07.17.2019 Downy False-foxglove

One of the Quabbin Park wildflowers I look forward to every year is this lovely spike-Aureolaria virginica.

Most of the time I spent with these flowers I shared with bumblebees and the little Syrphids aka hover flies-possibly Toxomerus sp.

Most of the time the hover flies just sat of the lip of the flower and some had actually died there. I saw a few get ‘bullied’ out of the flower by the bumbles. The wings often get a stained glass effect which is a treat to capture.

Here’s an old image of one on a daisy fleabane along my driveway. from 2008 showing off the wings.

About Steve Gingold

I am a Nature Photographer with interests in all things related. Water, flowers, insects and fungi are my main interests but I am happy to photograph wildlife and landscapes and all other of Nature's subjects.
This entry was posted in Closeup Photography, ecology, Flora, Nature Photography, Quabbin, wildflower portrait, Wildflowers and tagged , , , , , , , , , , , , , , , , . Bookmark the permalink.

18 Responses to 07.17.2019 Downy False-foxglove

  1. You’ve got a hefty dose of yellow in those first two pictures. And what crisp detail you offer in the final image. With your conjecture about Toxomerus I’d say you’re hovering over the right genus.

    Liked by 1 person

    • I underexposed by a 1/3 stop to keep control of the yellows. You probably have experienced how easily they blow out. That third image is one of my favorites and has stood the test of time fairly well. Original 5D and converted through a very old version of ACR.


  2. Ms. Liz says:

    I’m glad you’ve shown the “old” image again, it’s really beautiful and so delicate. I also very much like the golden flowers.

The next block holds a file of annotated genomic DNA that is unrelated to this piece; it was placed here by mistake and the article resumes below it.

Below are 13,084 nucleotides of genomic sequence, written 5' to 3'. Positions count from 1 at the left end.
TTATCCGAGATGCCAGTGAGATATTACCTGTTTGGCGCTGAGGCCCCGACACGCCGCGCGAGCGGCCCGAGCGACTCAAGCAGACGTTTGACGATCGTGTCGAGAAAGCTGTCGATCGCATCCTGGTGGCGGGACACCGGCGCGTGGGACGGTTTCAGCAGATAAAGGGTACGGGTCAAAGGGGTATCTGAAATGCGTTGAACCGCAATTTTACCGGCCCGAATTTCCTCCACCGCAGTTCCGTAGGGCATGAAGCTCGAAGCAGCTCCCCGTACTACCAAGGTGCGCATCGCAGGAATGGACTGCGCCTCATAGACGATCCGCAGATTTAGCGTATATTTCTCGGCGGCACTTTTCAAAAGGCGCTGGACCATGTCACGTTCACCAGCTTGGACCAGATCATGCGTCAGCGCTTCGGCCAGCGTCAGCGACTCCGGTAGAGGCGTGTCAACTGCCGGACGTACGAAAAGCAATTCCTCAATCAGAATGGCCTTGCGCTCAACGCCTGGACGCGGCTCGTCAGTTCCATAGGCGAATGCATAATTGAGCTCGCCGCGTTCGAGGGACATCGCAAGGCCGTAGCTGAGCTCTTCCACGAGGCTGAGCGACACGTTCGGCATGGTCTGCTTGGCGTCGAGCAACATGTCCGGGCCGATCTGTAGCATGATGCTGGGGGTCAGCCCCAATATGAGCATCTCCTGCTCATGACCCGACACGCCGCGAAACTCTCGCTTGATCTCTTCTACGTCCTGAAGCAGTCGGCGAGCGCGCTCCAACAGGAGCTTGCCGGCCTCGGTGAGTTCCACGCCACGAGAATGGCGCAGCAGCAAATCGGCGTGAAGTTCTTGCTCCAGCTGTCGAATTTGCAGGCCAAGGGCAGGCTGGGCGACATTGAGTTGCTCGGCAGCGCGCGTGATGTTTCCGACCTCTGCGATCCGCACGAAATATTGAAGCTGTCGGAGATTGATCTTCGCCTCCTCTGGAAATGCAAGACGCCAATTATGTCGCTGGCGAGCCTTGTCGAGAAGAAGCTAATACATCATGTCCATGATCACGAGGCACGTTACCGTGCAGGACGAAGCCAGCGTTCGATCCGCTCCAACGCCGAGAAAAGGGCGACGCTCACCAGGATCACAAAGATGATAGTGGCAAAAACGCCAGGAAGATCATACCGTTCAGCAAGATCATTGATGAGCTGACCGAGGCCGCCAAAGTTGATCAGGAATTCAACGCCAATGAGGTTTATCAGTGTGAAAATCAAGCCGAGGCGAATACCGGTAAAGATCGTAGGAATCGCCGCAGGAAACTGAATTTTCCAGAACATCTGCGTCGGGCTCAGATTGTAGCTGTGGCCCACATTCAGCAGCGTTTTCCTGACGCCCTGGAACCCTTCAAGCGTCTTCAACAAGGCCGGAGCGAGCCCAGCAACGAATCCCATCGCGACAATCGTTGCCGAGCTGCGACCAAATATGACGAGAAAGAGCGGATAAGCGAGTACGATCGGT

Liked by 1 person

    • Thank you, Liz. As I mentioned to Steve, the older image is one of my favorites and, happily, I only had to step out of our front door to make it. There is a second false-foxglove species that I’ll photograph later in the summer and both have rich yellow blooms.

      Liked by 1 person

  3. Lovely images here. I really like yellow flowers but I’ll take any color because I just love flowers.

    Liked by 1 person

  4. Todd Henson says:

    I really like that first image, such a great subject and composition showing all the stages of the flower, and at a beautiful angle. Really nice. And, of course, gotta love the insects. I agree with everyone else, that last photo is fantastic.

    Liked by 1 person

    • They are lovely flowers with such rich color. I look forward to them every year and the fern-leaved too. In the last the f lower is nice, but the fly wins the prize. I made another image of just the flower but it doesn’t have the same appeal at all. Even an insect adds the spark of life that makes wildlife photography so popular.


  5. Pete Hillman says:

    Such beautiful yellows Steve. Nice capture of the hoverfly.

    Liked by 1 person

  6. Ann Mackay says:

    Great photographs! I love the close-up of the False-foxglove with the hoverfly. 🙂

    Liked by 1 person

  7. shoreacres says:

    I always enjoy the iridescence in hoverfly wings, and you’ve captured it nicely in both photos. I enjoyed your comment about the yellows ‘blowing out,’ too. I’ve always had a terrible time with yellows, and it’s good to know it’s an issue for others, too.

    I just can’t believe the detail in that last photo. If I ever manage something like that, I’ll die happy (although I’d rather put it off for a while).

    Liked by 1 person

    • Yes, many folks experience yellow’s difficulties, especially on waxy flowers like these.It is much easier to brighten other aspects of the photograph than recover, if possible, the overexposed highlights.
      Sometimes our best images are those which we haven’t planned or expected. I was making a portrait of the daisy fleabane and wasn’t even thinking about insects when the fly landed on the bloom. Lucky me. Yup, no reason to rush things.

      Liked by 1 person

  8. bluebrightly says:

    The false foxglove is a new one to me – beautiful! And the hoverfly photos are fantastic.

    Liked by 1 person

    • Yes, that second hover fly continues to satisfy after all these years. Quite often we look at our old work and see all the imperfections we’ve learned to notice but this one holds up well. Watching the bees, sadly mostly bumbles, go in the blooms is great entertainment. Most are really too large to fit and have a hard time turning to get out.

      Liked by 1 person

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